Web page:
What Are the Different Types of Mold Allergy Treatment?

A variety of mold allergy treatments are available to allergy sufferers. The best treatment for any allergy is avoiding the irritant, also known as an allergen, but mold is just about everywhere, so this is usually not feasible. For those who cannot avoid mold, several medications, including antihistamines, decongestants, and nasal sprays, may help. Other treatment options focus on changing the environment to minimize the allergen’s presence and impact.

Mold, a fungi, reproduces through spores, which are spread through the air by the wind. There are about 400,000 types of mold in the world, although only a few dozen are known to cause allergies. Mold season peaks from late July through late summer, but in warmer climates, allergies can persist year round. While pollen allergies usually cease with the first frost, mold is heartier and can survive short-term freezing temperatures.

Mold allergies are relatively common, especially in those who have family members suffering from the allergy. Some people are allergic to just one or two mold types, while others react to several types. Mold allergies can exist alongside a pollen allergy, or completely on its own.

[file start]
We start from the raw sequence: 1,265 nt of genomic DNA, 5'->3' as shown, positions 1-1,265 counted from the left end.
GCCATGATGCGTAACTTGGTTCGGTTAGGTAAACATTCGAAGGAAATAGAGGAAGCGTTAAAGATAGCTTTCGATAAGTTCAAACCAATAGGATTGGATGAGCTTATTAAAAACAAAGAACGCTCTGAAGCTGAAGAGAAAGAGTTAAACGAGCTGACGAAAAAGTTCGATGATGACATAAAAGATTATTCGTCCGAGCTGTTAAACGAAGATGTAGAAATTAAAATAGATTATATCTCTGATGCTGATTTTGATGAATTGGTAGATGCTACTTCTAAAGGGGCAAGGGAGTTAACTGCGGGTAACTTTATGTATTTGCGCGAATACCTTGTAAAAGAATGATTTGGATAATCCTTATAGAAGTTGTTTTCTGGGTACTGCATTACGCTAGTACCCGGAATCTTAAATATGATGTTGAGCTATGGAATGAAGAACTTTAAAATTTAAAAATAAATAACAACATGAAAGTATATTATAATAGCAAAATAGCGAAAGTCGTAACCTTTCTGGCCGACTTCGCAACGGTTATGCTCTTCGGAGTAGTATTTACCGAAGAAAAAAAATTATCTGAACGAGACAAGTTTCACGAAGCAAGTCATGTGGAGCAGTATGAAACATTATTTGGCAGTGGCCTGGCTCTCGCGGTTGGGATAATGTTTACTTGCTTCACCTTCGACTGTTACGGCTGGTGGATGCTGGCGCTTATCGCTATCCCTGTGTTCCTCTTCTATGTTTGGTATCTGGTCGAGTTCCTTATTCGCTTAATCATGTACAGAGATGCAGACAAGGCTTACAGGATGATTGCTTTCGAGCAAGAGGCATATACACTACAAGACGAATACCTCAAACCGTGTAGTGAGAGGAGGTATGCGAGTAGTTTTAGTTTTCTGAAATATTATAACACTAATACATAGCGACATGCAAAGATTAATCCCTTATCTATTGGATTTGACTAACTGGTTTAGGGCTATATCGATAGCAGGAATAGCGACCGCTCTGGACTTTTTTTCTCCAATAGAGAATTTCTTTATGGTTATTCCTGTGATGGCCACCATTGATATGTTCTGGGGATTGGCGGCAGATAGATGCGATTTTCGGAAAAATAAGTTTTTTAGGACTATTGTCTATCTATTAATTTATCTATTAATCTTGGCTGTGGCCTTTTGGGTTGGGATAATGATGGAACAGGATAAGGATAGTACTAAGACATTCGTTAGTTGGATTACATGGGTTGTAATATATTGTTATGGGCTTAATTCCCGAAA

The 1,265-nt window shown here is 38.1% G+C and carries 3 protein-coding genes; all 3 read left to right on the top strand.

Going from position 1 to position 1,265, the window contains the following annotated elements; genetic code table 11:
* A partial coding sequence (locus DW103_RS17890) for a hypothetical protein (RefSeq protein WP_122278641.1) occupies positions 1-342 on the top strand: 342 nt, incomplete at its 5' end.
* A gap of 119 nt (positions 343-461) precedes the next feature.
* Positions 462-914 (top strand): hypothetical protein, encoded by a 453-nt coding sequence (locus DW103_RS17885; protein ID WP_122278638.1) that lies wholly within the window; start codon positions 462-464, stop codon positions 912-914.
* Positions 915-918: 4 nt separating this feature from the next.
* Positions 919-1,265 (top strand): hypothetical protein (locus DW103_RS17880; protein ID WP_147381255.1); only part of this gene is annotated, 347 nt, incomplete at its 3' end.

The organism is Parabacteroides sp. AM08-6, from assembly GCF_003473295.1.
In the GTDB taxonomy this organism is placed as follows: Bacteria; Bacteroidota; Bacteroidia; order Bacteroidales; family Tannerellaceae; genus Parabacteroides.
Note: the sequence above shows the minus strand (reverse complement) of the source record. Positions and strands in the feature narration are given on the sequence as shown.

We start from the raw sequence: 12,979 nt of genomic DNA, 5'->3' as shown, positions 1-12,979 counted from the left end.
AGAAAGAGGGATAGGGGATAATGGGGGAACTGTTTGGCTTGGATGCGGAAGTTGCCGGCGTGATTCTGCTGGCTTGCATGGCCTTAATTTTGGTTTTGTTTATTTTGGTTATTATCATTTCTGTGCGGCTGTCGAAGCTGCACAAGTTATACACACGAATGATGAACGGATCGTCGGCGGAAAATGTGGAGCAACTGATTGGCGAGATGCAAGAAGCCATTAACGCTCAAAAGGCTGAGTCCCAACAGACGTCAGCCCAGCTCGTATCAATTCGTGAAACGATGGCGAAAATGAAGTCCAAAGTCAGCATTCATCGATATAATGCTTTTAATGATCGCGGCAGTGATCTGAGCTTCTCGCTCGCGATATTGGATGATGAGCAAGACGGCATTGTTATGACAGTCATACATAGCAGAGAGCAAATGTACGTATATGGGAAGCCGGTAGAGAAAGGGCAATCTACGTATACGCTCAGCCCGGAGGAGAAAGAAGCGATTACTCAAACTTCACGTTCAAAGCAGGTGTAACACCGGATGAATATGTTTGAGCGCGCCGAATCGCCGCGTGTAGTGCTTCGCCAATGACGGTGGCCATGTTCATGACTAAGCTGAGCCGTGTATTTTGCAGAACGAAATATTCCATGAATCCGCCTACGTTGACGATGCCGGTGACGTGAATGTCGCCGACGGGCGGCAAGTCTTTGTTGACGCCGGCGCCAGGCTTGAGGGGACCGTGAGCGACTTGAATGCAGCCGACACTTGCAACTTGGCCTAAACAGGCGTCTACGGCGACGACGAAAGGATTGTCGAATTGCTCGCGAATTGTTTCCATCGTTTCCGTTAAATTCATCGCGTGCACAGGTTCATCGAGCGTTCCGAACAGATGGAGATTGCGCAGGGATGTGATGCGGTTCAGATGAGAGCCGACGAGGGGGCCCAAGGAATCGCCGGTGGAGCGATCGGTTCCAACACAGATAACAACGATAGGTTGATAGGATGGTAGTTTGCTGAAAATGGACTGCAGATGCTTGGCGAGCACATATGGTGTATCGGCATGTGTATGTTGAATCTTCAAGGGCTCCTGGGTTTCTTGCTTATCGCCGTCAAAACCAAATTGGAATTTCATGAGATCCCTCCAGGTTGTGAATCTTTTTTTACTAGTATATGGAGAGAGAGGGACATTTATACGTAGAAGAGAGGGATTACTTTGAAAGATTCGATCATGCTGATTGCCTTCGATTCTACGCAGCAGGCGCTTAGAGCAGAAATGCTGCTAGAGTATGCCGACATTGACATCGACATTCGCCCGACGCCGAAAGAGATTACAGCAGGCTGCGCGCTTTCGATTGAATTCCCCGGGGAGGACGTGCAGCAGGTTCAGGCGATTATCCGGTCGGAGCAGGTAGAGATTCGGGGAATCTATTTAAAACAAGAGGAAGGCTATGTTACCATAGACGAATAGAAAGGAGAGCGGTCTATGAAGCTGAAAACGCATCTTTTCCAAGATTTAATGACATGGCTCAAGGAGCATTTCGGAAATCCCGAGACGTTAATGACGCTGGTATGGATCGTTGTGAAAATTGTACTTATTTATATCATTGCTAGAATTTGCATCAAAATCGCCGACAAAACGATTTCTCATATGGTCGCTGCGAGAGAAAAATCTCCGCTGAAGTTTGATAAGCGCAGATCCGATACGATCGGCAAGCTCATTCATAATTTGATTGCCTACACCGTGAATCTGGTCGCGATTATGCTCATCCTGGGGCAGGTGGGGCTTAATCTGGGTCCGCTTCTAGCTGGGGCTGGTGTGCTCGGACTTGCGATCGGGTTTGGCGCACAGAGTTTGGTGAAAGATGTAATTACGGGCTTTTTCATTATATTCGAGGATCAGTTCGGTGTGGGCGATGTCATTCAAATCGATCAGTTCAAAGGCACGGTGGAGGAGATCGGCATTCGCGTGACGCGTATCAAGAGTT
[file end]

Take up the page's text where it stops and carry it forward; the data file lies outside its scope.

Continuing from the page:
Symptoms of a mold allergy are similar to other types of seasonal allergies. They may cause itching, runny nose, congestion, sneezing, and dry skin. If the mold reaches the lungs, asthma or other respiratory problems can occur. Although it is not possible to fully cure allergies, medicinal mold allergy treatment options focus on alleviating their symptoms.

Antihistamines and decongestants are two common types of mold allergy treatment. Antihistamines block histamine, the inflammatory chemical released during an allergic reaction. A drawback to some antihistamines is that older varieties of these drugs typically cause marked drowsiness. Newer antihistamines, however, work without causing drowsiness. Decongestants, which work by drying up the nasal passages to alleviate congestion and runny nose, can be used in conjunction with antihistamines or on their own, to improve symptoms.

Nasal sprays, including prescription corticosteroid sprays and over-the-counter decongestant sprays, work by clearing out the nasal passages and reducing inflammation via a more direct route. Nasal sprays can have a rebound effect, though, when they are used too often. They can actually cause the reaction they are designed to prevent, leading to persistent congestion in patients seeking to improve nasal flow, for instance.

Lifestyle remedies focus on reducing exposure to the allergen. By monitoring the published mold count and staying indoors when the count is high, sufferers can avoid excessive exposure to the mold. Sleeping with the windows closed or using an air conditioners with a high efficiency particulate air (HEPA) filter attached helps keep mold spores from entering the house. For those with severe allergies, more than one type of mold allergy treatment may be required.

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